DOJ expanding controversial asset seizures programs

DOJ expanding controversial asset seizures programs
© Greg Nash

Attorney General Jeff SessionsJefferson (Jeff) Beauregard SessionsCurtis wins Chaffetz's former Utah House seat Overnight Cybersecurity: What we learned from Carter Page's House Intel testimony | House to mark up foreign intel reform law | FBI can't access Texas shooter's phone | Sessions to testify at hearing amid Russia scrutiny FBI can’t unlock Texas shooter’s phone MORE on Wednesday advised his Department of Justice (DOJ) to re-establish a criminal asset seizure program that had been curbed under pressure from lawmakers and civil liberties groups worried that the policy is ripe for abuse.

The Justice Department, with President Trump's support, will give new authority to law enforcement agencies to seize money, contraband and property when they can prove those assets are the ill-gotten gains of criminal activity.

In an agency-wide memo, the acting chief of the DOJ's Criminal Division, Deborah Connor, characterized the program as an essential tool in starving gang members, drug traffickers and terrorists of their means and tools.

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The proceeds, the Justice Department says, will infuse law enforcement agencies with financial resources, equipment and training in the fight against violent crime.

“Agencies and components should prioritize the adoption of assets that will advance the Attorney General's Violent Crime Reduction Strategy,” Connor said. “The Department, through legal counsel for federal investigative agencies as well as through the U.S. Attorneys' Offices, will continue to ensure that adoptions are conducted in compliance with law and Department policies.”

But some critics, like Rep. Darrell Issa (R-Calif.), worry that the policy will be abused by rogue government agents to steal from the innocent, who don’t have the means to challenge the seizures in court.

“This is a troubling decision for the due process protections afforded to us under the Fourth Amendment as well as the growing consensus we’ve seen nationwide on this issue,” Issa said in a statement.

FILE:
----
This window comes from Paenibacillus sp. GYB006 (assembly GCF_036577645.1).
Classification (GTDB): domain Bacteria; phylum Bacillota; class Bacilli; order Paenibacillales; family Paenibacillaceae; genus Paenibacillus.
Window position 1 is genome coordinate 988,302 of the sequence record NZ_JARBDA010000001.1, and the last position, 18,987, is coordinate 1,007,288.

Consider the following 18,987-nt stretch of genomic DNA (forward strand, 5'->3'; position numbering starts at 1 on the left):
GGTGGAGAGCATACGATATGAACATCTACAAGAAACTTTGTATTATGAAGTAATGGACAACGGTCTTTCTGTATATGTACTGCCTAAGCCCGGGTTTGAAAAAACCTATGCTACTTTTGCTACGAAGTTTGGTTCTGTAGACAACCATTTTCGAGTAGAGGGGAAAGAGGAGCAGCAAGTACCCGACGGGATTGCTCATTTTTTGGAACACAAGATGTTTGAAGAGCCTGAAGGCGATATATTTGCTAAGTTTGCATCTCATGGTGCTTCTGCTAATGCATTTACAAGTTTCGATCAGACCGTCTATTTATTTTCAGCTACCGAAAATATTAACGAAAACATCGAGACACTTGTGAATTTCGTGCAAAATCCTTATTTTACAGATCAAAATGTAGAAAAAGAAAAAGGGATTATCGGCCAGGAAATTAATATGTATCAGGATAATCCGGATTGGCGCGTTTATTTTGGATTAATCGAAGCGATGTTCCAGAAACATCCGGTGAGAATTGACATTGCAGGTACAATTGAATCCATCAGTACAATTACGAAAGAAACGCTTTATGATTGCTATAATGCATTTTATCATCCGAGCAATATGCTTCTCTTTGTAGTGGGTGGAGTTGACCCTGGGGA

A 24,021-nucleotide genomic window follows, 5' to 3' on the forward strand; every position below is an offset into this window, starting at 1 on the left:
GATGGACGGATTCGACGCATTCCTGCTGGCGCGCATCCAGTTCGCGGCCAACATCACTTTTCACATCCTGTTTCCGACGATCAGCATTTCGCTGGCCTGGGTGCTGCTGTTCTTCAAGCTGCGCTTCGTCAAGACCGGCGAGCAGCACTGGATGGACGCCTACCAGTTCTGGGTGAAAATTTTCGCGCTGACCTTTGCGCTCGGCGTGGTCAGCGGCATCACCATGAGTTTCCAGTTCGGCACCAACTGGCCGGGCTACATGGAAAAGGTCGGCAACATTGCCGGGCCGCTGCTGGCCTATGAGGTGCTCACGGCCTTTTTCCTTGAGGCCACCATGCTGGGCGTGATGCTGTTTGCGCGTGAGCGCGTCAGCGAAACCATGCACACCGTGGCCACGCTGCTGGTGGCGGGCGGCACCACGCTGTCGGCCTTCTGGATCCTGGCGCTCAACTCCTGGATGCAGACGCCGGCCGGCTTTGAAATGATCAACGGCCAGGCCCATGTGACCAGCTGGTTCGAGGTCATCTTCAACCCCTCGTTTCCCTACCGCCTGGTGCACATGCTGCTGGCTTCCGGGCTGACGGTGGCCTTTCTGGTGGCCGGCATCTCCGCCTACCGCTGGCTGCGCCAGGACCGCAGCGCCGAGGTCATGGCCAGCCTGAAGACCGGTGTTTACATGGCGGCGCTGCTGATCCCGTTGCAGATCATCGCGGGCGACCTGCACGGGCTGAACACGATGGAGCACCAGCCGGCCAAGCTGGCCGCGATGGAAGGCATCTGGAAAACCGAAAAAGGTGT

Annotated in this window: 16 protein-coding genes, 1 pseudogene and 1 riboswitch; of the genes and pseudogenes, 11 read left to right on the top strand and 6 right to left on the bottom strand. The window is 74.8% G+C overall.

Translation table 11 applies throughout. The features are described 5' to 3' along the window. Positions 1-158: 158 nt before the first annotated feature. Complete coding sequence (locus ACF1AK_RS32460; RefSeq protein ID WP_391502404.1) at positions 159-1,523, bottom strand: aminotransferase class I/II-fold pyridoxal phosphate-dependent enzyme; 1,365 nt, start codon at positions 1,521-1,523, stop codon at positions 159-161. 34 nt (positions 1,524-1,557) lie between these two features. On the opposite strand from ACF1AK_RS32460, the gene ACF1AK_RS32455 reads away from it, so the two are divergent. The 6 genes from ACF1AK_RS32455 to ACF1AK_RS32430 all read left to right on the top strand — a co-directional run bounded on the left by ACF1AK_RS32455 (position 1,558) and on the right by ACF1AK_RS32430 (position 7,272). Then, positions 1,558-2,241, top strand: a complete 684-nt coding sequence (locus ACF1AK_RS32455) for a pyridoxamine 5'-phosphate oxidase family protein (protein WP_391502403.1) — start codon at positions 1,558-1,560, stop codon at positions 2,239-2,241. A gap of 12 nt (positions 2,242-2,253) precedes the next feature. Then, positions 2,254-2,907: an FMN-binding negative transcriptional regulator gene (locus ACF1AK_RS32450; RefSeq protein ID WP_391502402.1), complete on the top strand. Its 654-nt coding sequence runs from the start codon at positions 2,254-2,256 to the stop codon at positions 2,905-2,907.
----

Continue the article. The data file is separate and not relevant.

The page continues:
“Ramping up adoptive forfeitures would circumvent much of the progress state legislatures have made to curb forfeiture abuse. Criminals shouldn’t be able to keep the proceeds of their crime but innocent Americans shouldn’t lose their right to due process, or their private property rights, in order to make that happen."

The Justice Department insists that the burden of proof will be on the government, not the property owner, and says it will institute practices that go beyond what the law requires to ensure protections for the innocent.

Law enforcement officers will go through extensive legal training on the matter, the DOJ said, adding that state and local agencies will have to provide more proof than ever before that seizures are justified and U.S. attorneys will expedite cases in which the seizures are challenged. The department also noted that the bulk of seizures are of guns, ammunition and cash and that most are not challenged in court.

In a Monday speech, Sessions said the seizures would be carried out with “care and professionalism.”

At a February meeting with law enforcement leaders, Trump expressed a full-throated endorsement of the plan.

“I think Congress is going to get beat up really badly by the voters because they’ve let this happen and I think you’ll be back in shape, so asset forfeiture we’ll go back on,” Trump said. “How simple can anything be … do you even understand the other side of it?”